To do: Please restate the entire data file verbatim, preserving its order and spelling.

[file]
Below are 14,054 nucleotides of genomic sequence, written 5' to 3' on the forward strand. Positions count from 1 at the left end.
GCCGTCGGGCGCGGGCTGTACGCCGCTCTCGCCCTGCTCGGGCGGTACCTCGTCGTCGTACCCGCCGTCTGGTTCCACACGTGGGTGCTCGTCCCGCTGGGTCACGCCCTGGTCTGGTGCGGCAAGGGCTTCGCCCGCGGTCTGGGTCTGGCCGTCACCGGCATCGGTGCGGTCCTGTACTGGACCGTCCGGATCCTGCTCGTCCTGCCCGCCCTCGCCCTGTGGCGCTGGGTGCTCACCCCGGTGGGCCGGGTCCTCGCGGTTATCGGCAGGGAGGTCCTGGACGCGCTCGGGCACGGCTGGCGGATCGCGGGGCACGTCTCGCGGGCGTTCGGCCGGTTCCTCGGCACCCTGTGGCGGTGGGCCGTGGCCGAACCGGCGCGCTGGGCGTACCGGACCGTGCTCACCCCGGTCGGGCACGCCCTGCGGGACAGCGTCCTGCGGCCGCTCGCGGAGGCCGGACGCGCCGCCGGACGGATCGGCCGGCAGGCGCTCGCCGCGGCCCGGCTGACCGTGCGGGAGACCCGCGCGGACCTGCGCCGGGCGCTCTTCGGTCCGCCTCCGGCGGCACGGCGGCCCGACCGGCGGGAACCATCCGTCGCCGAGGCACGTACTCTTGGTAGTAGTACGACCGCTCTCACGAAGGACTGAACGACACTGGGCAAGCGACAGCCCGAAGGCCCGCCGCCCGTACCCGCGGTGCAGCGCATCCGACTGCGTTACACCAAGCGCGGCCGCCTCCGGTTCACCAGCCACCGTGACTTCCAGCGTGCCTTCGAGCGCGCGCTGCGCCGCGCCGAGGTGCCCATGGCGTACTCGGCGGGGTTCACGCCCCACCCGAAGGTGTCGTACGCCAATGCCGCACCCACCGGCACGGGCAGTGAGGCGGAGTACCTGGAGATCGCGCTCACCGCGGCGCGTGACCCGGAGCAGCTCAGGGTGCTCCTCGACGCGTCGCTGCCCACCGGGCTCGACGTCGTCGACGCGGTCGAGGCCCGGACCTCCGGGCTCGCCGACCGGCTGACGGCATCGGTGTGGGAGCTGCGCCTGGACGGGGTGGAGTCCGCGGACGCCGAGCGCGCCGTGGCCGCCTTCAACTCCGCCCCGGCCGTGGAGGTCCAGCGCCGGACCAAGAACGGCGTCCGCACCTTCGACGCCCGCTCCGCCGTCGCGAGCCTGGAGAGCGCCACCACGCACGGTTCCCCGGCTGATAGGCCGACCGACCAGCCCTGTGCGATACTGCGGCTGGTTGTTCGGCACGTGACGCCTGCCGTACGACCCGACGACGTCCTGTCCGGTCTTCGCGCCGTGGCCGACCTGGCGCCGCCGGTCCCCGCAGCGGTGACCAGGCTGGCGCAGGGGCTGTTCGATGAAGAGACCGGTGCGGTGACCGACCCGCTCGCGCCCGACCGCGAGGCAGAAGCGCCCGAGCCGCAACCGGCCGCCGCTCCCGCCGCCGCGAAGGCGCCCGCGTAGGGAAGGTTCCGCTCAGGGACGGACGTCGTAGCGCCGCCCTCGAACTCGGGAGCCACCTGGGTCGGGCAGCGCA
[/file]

Below are 14,054 nucleotides of genomic sequence, written 5' to 3' on the forward strand. Positions count from 1 at the left end.
GCCGTCGGGCGCGGGCTGTACGCCGCTCTCGCCCTGCTCGGGCGGTACCTCGTCGTCGTACCCGCCGTCTGGTTCCACACGTGGGTGCTCGTCCCGCTGGGTCACGCCCTGGTCTGGTGCGGCAAGGGCTTCGCCCGCGGTCTGGGTCTGGCCGTCACCGGCATCGGTGCGGTCCTGTACTGGACCGTCCGGATCCTGCTCGTCCTGCCCGCCCTCGCCCTGTGGCGCTGGGTGCTCACCCCGGTGGGCCGGGTCCTCGCGGTTATCGGCAGGGAGGTCCTGGACGCGCTCGGGCACGGCTGGCGGATCGCGGGGCACGTCTCGCGGGCGTTCGGCCGGTTCCTCGGCACCCTGTGGCGGTGGGCCGTGGCCGAACCGGCGCGCTGGGCGTACCGGACCGTGCTCACCCCGGTCGGGCACGCCCTGCGGGACAGCGTCCTGCGGCCGCTCGCGGAGGCCGGACGCGCCGCCGGACGGATCGGCCGGCAGGCGCTCGCCGCGGCCCGGCTGACCGTGCGGGAGACCCGCGCGGACCTGCGCCGGGCGCTCTTCGGTCCGCCTCCGGCGGCACGGCGGCCCGACCGGCGGGAACCATCCGTCGCCGAGGCACGTACTCTTGGTAGTAGTACGACCGCTCTCACGAAGGACTGAACGACACTGGGCAAGCGACAGCCCGAAGGCCCGCCGCCCGTACCCGCGGTGCAGCGCATCCGACTGCGTTACACCAAGCGCGGCCGCCTCCGGTTCACCAGCCACCGTGACTTCCAGCGTGCCTTCGAGCGCGCGCTGCGCCGCGCCGAGGTGCCCATGGCGTACTCGGCGGGGTTCACGCCCCACCCGAAGGTGTCGTACGCCAATGCCGCACCCACCGGCACGGGCAGTGAGGCGGAGTACCTGGAGATCGCGCTCACCGCGGCGCGTGACCCGGAGCAGCTCAGGGTGCTCCTCGACGCGTCGCTGCCCACCGGGCTCGACGTCGTCGACGCGGTCGAGGCCCGGACCTCCGGGCTCGCCGACCGGCTGACGGCATCGGTGTGGGAGCTGCGCCTGGACGGGGTGGAGTCCGCGGACGCCGAGCGCGCCGTGGCCGCCTTCAACTCCGCCCCGGCCGTGGAGGTCCAGCGCCGGACCAAGAACGGCGTCCGCACCTTCGACGCCCGCTCCGCCGTCGCGAGCCTGGAGAGCGCCACCACGCACGGTTCCCCGGCTGATAGGCCGACCGACCAGCCCTGTGCGATACTGCGGCTGGTTGTTCGGCACGTGACGCCTGCCGTACGACCCGACGACGTCCTGTCCGGTCTTCGCGCCGTGGCCGACCTGGCGCCGCCGGTCCCCGCAGCGGTGACCAGGCTGGCGCAGGGGCTGTTCGATGAAGAGACCGGTGCGGTGACCGACCCGCTCGCGCCCGACCGCGAGGCAGAAGCGCCCGAGCCGCAACCGGCCGCCGCTCCCGCCGCCGCGAAGGCGCCCGCGTAGGGAAGGTTCCGCTCAGGGACGGACGTCGTAGCGCCGCCCTCGAACTCGGGAGCCACCTGGGTCGGGCAGCGCA